I don’t think we’ve ever covered a Finnish movie before, much less one with a werereindeer, which I didn’t even think was something. You learn something new every day and movies help you do it.
At the 1953 Cannes Film Festival, this movie won Best Fairy Tale film from a Jean Cocteau-led jury. I also didn’t even know there was a Best Fair Tale award.
This is probably the only movie out there based on pre-Christian Finnish mythology and Sami shamanism, so enjoy it. Mirjami Kuosmanen — director Erik Blomberg’s wife who sadly died young from a brain hemorrhage — plays Pirita, a bride who misses her husband Aslak while he away herding reindeer.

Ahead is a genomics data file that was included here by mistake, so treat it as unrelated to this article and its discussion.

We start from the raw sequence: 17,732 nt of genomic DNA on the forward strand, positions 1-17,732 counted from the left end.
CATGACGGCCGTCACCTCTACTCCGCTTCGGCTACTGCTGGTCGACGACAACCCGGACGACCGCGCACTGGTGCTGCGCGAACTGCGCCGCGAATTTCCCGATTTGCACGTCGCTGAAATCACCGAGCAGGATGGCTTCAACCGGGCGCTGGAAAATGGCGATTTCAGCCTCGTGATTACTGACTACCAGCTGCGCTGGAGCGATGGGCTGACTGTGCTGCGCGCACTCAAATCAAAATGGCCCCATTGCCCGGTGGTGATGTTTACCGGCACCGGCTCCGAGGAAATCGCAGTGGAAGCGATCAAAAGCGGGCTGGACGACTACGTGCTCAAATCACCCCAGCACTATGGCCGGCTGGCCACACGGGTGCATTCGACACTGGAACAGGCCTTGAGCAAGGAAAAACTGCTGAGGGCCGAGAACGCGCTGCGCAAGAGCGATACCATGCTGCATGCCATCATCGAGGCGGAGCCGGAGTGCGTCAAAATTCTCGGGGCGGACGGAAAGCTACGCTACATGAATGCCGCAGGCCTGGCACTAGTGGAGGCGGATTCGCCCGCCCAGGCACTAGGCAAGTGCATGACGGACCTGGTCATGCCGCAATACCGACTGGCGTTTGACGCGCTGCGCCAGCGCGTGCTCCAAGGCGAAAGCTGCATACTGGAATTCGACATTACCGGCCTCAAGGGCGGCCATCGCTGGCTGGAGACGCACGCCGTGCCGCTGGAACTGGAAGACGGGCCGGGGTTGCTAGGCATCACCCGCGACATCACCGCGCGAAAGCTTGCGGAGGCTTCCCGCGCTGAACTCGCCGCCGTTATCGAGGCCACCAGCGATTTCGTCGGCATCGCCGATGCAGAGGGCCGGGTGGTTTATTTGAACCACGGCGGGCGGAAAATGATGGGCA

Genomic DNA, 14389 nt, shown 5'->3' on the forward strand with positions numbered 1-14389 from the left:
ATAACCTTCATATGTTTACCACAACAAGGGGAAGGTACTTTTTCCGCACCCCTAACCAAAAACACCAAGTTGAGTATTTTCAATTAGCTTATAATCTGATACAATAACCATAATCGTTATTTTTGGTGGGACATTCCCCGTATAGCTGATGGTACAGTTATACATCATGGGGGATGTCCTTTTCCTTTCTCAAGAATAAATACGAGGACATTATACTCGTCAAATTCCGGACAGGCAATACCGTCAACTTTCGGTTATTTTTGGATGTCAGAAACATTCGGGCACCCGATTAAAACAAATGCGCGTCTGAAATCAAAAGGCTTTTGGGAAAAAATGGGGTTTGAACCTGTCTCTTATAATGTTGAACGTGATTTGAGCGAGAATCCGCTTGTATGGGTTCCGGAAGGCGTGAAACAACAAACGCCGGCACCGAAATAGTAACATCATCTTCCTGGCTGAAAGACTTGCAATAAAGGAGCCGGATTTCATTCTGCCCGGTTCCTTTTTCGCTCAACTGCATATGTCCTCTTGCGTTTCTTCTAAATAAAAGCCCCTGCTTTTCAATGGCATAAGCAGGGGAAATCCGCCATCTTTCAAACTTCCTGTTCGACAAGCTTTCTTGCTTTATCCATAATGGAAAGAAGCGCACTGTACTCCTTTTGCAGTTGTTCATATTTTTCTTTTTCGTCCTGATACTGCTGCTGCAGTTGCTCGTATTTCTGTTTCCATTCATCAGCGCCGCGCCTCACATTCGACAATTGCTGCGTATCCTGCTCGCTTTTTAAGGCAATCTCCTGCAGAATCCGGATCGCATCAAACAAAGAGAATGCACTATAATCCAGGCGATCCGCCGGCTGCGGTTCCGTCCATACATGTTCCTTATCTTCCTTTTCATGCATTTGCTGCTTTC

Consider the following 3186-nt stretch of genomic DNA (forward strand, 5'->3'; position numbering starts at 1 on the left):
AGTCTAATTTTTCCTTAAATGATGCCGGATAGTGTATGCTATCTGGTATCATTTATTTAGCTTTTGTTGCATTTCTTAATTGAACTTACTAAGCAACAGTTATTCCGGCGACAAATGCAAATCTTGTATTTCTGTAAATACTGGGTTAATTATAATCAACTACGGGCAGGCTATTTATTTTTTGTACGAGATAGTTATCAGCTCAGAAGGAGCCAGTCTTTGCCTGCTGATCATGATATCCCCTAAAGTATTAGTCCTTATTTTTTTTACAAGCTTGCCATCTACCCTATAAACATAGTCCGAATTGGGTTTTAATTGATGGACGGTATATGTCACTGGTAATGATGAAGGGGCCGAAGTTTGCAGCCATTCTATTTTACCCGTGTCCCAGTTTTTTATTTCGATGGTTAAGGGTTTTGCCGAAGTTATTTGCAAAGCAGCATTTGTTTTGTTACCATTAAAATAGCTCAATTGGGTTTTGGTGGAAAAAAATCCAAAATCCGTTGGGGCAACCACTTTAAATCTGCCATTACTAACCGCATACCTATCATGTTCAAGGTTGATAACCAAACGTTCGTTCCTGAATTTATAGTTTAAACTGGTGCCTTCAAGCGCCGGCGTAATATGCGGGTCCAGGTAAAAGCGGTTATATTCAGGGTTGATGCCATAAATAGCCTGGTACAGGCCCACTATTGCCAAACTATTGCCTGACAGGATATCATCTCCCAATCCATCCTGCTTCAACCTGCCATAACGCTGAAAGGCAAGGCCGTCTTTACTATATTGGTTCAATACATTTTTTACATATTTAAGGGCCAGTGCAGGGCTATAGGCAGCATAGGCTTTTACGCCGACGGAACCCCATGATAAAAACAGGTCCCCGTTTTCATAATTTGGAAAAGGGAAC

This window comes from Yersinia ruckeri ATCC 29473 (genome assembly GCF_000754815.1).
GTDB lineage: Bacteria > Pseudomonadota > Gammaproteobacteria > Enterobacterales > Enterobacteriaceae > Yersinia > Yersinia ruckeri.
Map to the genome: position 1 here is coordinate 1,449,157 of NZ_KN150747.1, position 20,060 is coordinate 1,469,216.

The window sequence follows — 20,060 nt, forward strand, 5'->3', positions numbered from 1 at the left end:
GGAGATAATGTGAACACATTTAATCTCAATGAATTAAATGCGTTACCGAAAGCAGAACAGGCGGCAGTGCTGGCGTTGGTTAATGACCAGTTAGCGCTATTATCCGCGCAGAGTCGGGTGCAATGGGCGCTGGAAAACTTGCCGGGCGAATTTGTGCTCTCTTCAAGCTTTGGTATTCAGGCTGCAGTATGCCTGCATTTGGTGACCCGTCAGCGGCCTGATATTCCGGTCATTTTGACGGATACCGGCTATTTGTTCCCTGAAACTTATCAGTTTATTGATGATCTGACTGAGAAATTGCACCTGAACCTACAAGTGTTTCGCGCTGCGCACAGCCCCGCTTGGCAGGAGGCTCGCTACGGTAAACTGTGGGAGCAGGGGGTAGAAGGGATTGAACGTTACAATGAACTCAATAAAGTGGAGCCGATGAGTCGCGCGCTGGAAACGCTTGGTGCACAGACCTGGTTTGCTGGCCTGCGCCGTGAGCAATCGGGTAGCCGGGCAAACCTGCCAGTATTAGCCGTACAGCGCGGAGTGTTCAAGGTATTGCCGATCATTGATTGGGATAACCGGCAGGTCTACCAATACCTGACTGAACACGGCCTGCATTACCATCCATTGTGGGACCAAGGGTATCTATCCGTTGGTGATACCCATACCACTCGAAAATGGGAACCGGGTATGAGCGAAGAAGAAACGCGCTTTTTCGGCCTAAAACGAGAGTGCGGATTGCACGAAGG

She wants to ignite passion in her life and keep her husband home, so she visits a shaman. In turn, he turns Pirita — who was born of a witch — into a shapeshifting vampiric white reindeer. All she had to do was sacrifice the first thing she saw when she returned home, which ends up being the baby deer that her husband has brought her as a gift.
Now, she is irresistible to all men, men who she lures as the reindeer into the woods and then drains them of their blood.
The White Reindeer is the kind of magical movie that slowly finds its way into your mind and then takes a place inside it.